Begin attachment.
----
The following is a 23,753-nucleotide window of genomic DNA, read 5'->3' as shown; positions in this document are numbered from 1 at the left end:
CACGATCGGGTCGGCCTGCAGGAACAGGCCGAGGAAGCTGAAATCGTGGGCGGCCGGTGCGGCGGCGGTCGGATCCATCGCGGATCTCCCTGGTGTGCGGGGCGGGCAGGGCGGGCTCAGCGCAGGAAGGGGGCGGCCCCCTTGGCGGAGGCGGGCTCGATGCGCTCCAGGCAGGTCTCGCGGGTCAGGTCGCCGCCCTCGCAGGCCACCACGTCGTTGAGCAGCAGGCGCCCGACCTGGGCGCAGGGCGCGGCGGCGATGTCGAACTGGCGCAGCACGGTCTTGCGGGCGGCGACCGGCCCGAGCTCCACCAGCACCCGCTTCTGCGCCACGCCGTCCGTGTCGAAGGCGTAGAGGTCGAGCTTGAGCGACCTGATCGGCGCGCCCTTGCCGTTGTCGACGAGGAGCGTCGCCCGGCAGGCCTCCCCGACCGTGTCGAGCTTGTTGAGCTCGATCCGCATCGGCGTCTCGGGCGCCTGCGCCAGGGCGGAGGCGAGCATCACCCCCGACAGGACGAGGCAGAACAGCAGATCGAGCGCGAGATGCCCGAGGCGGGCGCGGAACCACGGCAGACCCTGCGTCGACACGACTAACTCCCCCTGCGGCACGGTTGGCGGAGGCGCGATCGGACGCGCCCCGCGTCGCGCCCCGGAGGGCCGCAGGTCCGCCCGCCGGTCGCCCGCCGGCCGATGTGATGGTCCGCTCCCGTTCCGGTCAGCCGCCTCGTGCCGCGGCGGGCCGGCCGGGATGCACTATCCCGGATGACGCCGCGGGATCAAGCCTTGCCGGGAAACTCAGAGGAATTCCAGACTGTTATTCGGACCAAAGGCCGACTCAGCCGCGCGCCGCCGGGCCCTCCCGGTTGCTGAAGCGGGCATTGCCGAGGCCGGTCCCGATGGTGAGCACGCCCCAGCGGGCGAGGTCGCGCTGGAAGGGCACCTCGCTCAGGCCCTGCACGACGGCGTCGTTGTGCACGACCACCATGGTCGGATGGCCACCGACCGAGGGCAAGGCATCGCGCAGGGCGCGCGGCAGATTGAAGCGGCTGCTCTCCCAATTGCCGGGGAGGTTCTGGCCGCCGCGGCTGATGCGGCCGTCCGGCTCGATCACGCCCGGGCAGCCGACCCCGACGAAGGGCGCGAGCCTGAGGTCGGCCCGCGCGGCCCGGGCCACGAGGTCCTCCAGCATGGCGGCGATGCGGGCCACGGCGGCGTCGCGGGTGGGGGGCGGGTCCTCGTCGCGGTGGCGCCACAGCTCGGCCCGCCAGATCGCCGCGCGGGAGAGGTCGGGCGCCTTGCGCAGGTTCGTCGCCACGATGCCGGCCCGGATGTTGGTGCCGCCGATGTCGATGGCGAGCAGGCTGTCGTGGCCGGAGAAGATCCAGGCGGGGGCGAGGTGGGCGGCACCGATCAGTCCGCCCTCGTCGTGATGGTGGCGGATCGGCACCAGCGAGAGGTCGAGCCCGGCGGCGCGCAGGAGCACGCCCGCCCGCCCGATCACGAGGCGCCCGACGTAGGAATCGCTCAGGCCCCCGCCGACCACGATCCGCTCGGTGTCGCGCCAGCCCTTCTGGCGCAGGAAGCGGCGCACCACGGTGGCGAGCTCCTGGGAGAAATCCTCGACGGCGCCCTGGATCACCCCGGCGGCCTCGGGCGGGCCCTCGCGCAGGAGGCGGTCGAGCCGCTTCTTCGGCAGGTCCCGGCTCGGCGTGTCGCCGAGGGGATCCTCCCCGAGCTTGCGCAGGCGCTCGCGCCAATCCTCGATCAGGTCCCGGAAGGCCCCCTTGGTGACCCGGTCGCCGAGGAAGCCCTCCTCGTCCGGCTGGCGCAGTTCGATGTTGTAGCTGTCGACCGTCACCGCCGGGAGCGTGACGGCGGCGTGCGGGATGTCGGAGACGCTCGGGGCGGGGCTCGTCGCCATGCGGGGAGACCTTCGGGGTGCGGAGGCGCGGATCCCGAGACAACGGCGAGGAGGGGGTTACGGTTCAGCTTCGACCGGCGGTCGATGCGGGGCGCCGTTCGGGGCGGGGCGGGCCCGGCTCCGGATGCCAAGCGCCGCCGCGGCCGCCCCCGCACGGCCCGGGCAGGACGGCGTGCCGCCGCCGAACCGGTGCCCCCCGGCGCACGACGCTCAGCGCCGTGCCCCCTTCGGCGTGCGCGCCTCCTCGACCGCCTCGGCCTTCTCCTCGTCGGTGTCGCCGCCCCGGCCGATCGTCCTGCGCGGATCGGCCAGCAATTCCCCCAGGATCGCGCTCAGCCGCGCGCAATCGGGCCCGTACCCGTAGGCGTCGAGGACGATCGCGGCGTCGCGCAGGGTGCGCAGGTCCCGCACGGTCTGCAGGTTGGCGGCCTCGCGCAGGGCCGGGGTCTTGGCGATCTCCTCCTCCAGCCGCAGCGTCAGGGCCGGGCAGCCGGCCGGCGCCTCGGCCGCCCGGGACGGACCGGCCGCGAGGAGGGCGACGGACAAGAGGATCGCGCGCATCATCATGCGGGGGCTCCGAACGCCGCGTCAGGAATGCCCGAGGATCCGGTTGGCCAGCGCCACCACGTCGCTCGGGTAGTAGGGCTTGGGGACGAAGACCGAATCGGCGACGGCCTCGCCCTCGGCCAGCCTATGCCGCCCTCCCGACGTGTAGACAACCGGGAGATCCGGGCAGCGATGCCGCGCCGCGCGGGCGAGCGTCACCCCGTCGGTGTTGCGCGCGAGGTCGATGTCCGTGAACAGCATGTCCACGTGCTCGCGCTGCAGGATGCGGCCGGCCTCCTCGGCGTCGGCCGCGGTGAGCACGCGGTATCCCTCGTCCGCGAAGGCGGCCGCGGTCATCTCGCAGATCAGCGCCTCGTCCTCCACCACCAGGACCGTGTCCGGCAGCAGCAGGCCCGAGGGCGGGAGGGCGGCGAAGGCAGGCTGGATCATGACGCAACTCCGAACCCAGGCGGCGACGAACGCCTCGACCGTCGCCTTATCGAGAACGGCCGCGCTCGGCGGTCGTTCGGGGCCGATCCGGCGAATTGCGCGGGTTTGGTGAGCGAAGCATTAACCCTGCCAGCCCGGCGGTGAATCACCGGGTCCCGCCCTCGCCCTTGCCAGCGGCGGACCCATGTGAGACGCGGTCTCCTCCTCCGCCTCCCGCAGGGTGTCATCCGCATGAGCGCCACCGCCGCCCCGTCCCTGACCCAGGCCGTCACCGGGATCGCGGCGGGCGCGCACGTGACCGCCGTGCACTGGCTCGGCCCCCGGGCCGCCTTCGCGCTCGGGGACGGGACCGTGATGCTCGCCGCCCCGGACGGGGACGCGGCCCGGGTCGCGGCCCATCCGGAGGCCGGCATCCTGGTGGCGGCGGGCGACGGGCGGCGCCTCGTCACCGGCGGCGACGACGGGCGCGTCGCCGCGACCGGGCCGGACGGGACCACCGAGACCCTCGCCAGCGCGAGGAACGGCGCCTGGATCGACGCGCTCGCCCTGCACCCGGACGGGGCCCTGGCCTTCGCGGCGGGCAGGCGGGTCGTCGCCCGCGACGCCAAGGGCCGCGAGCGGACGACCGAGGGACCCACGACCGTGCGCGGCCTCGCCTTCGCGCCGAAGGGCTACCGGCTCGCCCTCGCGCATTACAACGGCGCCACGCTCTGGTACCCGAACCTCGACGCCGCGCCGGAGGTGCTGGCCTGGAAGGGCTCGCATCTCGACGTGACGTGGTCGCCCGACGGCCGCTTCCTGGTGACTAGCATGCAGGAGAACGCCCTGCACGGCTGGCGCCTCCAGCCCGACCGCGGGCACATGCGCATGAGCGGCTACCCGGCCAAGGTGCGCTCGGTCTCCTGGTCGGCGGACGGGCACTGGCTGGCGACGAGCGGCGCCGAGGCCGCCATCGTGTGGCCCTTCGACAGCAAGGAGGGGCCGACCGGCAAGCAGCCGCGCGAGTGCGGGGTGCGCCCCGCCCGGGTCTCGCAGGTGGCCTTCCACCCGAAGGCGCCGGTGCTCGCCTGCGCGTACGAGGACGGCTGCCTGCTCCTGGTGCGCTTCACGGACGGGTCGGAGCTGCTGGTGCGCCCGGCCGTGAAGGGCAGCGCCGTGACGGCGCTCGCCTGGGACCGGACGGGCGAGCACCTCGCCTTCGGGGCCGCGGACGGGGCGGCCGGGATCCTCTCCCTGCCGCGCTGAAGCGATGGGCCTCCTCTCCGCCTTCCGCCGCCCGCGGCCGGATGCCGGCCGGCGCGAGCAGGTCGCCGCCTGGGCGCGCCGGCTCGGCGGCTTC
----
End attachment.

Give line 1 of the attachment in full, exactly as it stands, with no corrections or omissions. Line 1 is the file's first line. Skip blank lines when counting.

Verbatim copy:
The following is a 23,753-nucleotide window of genomic DNA, read 5'->3' as shown; positions in this document are numbered from 1 at the left end: